By Syndication Washington Post, Bloomberg · Vildana Hajric, Claire Ballentine · BUSINESS, US-GLOBAL-MARKETS
The Nasdaq Composite Index led gains as bargain hunters snapped up tech shares, with Tesla, Twitter and Netflix all up at least 5%. The Dow Jones Industrial Average climbed back above 20,000. Crude surged the most on record as Middle East producers began to show signs of strain and President Donald Trump said he would get involved in the oil price standoff at the "appropriate time."
"Investors are digesting the coming fiscal tsunami and the implication of central banks pulling out all the stops," said Ed Campbell, a portfolio manager and managing director at QMA. "We're seeing some stabilization today. I would definitely hesitate to call a bottom."
Treasury yields dipped. Stocks gained in Europe after falling across most of Asia. Sovereign bonds soared in Italy, Spain and Portugal after the region's central bank boosted its efforts to stabilize the economy and capital markets.
The yen, so often a haven amid market stress, slumped in a sign of the extraordinary demand for the greenback, which strengthened for an eighth day to its highest in at least 15 years. WTI oil jumped as much as 36% after a plunge that had taken it to almost $20 a barrel on Wednesday.
Investors took a break from what has been a wave of selling to evaluate the unprecedented policy actions taken to fight the economic effects of the coronavirus pandemic. Trump sought to reassure skeptical Republicans that he's aiming to help workers through the crisis, not necessarily corporations, a priority made all the more urgent after data showed U.S. jobless claims came in higher than expected.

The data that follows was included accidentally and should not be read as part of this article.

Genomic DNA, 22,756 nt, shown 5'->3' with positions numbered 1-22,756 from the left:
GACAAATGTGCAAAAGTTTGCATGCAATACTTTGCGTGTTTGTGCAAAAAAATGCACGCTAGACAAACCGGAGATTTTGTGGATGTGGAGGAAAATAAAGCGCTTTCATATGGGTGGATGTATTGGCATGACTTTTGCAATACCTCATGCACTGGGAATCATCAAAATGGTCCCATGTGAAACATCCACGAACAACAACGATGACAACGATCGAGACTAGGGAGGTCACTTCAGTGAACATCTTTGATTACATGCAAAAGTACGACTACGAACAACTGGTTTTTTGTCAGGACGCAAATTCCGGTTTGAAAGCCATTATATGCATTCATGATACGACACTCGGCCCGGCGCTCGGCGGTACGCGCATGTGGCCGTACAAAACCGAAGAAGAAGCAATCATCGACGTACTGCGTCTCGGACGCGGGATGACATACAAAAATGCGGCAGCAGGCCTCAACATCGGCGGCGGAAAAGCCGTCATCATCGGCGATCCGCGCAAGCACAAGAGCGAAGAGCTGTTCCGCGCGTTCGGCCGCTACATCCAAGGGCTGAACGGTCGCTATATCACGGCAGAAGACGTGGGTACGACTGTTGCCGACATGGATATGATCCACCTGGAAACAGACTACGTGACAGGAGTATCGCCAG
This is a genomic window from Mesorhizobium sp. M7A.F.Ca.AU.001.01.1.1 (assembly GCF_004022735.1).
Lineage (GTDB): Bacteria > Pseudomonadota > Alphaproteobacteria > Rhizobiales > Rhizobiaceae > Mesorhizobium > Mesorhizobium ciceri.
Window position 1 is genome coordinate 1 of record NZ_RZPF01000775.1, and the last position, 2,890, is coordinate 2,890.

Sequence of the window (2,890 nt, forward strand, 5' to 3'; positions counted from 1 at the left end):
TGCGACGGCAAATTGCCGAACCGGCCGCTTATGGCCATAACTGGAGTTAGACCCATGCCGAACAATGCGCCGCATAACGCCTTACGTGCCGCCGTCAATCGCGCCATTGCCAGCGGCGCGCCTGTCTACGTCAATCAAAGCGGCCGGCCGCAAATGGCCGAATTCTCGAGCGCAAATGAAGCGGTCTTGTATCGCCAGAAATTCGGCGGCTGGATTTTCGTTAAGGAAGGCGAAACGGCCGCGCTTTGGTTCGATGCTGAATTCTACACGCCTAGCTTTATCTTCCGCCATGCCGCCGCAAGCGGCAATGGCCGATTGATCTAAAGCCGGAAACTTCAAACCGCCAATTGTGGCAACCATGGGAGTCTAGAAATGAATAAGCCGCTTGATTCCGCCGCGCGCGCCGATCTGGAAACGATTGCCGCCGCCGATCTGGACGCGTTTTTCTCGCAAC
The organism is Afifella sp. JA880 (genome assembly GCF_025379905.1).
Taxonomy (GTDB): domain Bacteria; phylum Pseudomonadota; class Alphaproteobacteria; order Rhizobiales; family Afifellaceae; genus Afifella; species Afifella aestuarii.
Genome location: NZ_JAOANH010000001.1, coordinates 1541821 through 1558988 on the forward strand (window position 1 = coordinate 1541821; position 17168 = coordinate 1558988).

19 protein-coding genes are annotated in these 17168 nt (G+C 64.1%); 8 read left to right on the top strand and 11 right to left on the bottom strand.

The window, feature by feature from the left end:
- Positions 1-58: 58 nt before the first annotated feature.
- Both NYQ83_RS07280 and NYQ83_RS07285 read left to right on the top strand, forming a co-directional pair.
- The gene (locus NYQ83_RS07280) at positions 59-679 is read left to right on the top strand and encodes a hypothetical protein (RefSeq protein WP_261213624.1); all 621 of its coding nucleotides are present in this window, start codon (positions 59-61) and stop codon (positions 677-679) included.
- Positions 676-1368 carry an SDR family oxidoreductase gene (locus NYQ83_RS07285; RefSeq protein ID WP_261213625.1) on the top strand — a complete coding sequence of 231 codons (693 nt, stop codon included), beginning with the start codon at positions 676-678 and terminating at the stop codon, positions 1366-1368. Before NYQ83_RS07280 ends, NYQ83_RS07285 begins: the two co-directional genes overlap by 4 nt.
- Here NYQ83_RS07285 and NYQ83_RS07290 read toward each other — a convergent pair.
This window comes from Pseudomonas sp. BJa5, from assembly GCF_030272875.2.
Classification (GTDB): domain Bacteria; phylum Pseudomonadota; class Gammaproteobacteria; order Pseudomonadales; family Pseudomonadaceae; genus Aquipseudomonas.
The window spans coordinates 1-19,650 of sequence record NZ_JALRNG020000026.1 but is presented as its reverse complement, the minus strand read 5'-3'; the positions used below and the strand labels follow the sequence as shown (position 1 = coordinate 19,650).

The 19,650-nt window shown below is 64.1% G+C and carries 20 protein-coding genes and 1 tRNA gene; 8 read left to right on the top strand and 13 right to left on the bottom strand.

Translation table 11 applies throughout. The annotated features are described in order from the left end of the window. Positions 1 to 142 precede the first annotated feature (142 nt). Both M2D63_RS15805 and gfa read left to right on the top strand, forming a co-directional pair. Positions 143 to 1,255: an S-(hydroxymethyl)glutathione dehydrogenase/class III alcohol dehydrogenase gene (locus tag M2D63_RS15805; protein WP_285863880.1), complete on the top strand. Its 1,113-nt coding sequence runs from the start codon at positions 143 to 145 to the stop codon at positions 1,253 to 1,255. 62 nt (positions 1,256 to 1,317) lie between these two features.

The latest efforts to mitigate the damage include the Bank of England cutting its bank rate and increasing its bond buying program, the European Central Bank launching a 750 billion euro ($815 billion) debt-buying plan, and the Federal Reserve's support for money-market mutual funds. South Africa cut interest rates and Germany may authorize emergency debt issuance.
But looming over everything is the question of how long the economic downturn will last as coronavirus cases surged in the U.S. and Europe. The number of dead in Italy has surpassed those in China.
"There's a lot of panic, but there are buyers on Wall Street looking for opportunities," said Jim Paulsen, chief investment strategist for the Leuthold Group. "The issue is we don't know where this is going to be in two months."
Here are the main moves in markets:
- The S&P 500 Index rose 0.5% as of 4 p.m. New York time; the Nasdaq Composite added 2.3%.
- The Stoxx Europe 600 Index rose 2.9%.
- The MSCI Asia Pacific Index declined 3.1%.
- The MSCI Emerging Market Index fell 2.4%.
- The Bloomberg Dollar Spot Index gained 1.3%.
- The euro sank 2.2% to $1.0677.
- The British pound fell 0.6% to $1.1534.
- The Japanese yen weakened 2.4% to 110.78 per dollar.
- The yield on 10-year Treasuries declined three basis points to 1.16%.
- Germany's 10-year yield rose four basis points to -0.20%.
- Britain's 10-year yield fell 7 basis points to 0.72%.
- Japan's 10-year yield climbed three basis points to 0.08%.
- West Texas Intermediate crude rose 25% to $25.43 a barrel.
- Gold weakened 0.4% to $1,479.78 an ounce.